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June 2000  -  Volume 3  -  Issue 4

Guidelines for Using 911
By Captain Bud Gundersen

The 911 emergency telephone system is in place in many US cities to assist citizens with police, medical or fire emergencies. Check to see that your area has 911. If not, create a list of the appropriate numbers and place lists near each phone. It should be realized that non-emergency calls to the 911 system or any emergency phone number can create delays in handling other very serious emergencies that require immediate attention. The following are guidelines for the proper use of the 911 system for fire and medical emergencies for most major cities. Learn the system in your area. Learn about the emergency systems wherever you may travel.

Do not call 911 for non-emergency transportation, use taxi cabs or call a private ambulance listed under Ambulance in your local telephone directory.

Examples of non-emergency situations are:

  • minor illness or injury not requiring immediate help:
    • Flu/common cold.
    • Chronic (ongoing) aches and pain.
    • Minor cuts.
    • Broken fingers or toes.
  • Emotional upsets.
  • Routine transportation to medical offices, clinics and hospitals.

Remember, these are general guidelines - if there is any doubt, do not hesitate to call the paramedics.

Examples of life-threatening emergencies are:

  • Breathing difficulty/shortness of breath or breathing has stopped.
  • Choking (can't talk or breathe).
  • Constant chest pain. (In and adult, lasting longer than two minutes).
  • Uncontrollable bleeding or large blood loss.
  • Drowning.
  • Electrocution.
  • Drug overdose or poisoning.
  • Gunshot wounds or stabbing.
  • Vomiting blood.
  • Fainting or unconsciousness.
  • Convulsions or seizures.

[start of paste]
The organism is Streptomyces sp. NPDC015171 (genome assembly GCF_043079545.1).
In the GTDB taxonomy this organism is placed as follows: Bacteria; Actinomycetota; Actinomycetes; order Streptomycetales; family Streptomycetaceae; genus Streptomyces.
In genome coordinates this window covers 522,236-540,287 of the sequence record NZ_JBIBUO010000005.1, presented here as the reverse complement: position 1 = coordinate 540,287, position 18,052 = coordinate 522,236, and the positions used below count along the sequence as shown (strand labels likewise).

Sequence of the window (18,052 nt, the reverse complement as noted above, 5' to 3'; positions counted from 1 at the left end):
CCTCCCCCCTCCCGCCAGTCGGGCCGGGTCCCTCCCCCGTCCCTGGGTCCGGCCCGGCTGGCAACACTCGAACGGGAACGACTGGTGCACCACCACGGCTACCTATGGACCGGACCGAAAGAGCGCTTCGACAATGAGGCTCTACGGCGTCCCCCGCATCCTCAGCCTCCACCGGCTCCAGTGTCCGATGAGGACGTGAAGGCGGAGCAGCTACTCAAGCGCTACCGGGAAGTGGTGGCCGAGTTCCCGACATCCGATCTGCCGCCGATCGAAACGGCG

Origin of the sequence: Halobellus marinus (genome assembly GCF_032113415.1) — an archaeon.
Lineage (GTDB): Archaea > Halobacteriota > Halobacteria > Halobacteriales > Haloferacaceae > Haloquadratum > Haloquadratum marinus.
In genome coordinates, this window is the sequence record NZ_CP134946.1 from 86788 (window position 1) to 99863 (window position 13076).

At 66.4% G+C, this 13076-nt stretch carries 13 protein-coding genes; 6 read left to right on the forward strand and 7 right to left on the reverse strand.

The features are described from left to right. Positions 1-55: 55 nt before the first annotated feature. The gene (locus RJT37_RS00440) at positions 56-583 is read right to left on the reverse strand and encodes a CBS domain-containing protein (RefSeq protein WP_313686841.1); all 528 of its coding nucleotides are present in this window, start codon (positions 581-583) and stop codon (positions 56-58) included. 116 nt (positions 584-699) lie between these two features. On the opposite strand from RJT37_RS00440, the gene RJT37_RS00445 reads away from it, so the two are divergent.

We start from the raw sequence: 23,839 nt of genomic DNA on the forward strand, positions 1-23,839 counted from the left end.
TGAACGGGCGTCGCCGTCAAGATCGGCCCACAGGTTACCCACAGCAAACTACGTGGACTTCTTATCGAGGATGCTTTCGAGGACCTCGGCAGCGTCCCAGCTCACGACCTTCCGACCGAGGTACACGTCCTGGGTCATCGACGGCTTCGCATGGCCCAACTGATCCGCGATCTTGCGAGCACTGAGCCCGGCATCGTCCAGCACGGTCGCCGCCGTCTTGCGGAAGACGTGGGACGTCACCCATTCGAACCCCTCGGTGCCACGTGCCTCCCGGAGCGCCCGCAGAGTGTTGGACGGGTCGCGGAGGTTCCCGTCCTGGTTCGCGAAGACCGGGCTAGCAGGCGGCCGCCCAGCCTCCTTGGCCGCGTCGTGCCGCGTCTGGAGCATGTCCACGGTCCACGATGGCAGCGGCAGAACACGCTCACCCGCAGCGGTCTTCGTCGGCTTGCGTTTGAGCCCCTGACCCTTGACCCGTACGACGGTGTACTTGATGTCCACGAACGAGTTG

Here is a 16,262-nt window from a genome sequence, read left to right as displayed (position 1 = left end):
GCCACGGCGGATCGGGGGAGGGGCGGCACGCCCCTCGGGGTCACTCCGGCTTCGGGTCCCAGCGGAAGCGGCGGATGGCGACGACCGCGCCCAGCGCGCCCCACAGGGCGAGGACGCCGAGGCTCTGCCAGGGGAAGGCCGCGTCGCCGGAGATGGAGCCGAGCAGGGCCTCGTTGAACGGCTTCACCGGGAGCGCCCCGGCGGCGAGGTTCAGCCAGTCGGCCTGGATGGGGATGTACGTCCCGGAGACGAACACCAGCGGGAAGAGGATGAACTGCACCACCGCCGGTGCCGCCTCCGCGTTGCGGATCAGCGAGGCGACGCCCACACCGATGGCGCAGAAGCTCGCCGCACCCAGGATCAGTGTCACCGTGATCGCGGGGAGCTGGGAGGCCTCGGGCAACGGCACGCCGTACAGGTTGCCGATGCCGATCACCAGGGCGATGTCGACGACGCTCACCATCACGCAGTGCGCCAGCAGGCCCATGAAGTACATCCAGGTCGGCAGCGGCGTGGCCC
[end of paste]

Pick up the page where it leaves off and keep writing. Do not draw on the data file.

• Severe allergic reaction (difficulty breathing/ unresponsive).
  • Major burns (white or charred skin; blisters and redness over large area).
  • Someone who will not wake up, even when you shake them.
  • Severe injuries from:
    • Traffic accidents
    • Head injury
    • Significant falls
    • Physical entrapment

Critical Information the Dispatcher Needs to Know:

  • Identify your call as a medical or fire emergency.
  • What is the emergency? What is wrong?
  • Where is the emergency? Give the address, include the building number, apartment number, and nearest cross street. The name of the building is also helpful. Although in many areas the dispatcher will electronically receive the address and the address and telephone number of the caller, however it is best to verify it again with the dispatcher.
  • Who needs help? Age and number of people.
  • Are they conscious? Yes or no.
  • Are they breathing? Yes or no.

Wait for the fire department to hang up before you do. The dispatcher may also provide you with critical pre-arrival instructions, such as CPR or the heimlich maneuver.

Remain calm and give direct answers to the questions asked. Speak slowly and clearly. You will be asked additional questions so the dispatcher can send the right type of help. All questions are important.

How You Can Help Before the Fire Department Arrives:

  • Assure the patient that help is on the way.
  • Keep the phone line clear after the 911 call is made.
  • Direct someone to wait out front to meet the ambulance and lead the way.
  • Wave a flashlight or turn on flashers of a car or porch light if it's dark or visibility is poor.
  • Secure pets, especially dogs, in a separate area.
  • Have a visible address, easily readable from the street.
  • Gather or make a list of medication that the patient is using and give to emergency personnel.
  • Consider finding an interpreter if the patient does not speak English.
  • Start First Aid:
    • Apply direct pressure to the wound if the victim is bleeding.
    • Perform the heimlich maneuver if a choking victim can't breathe or talk
    • Begin CPR if the victim has no pulse and has stopped breathing.

Understanding what happens when a 911 call is placed will help the system run more efficiently and will bring you the emergency medical service you need in the shortest possible time.

Source: "Children's Safety Zone, Using 911" - web address found at:

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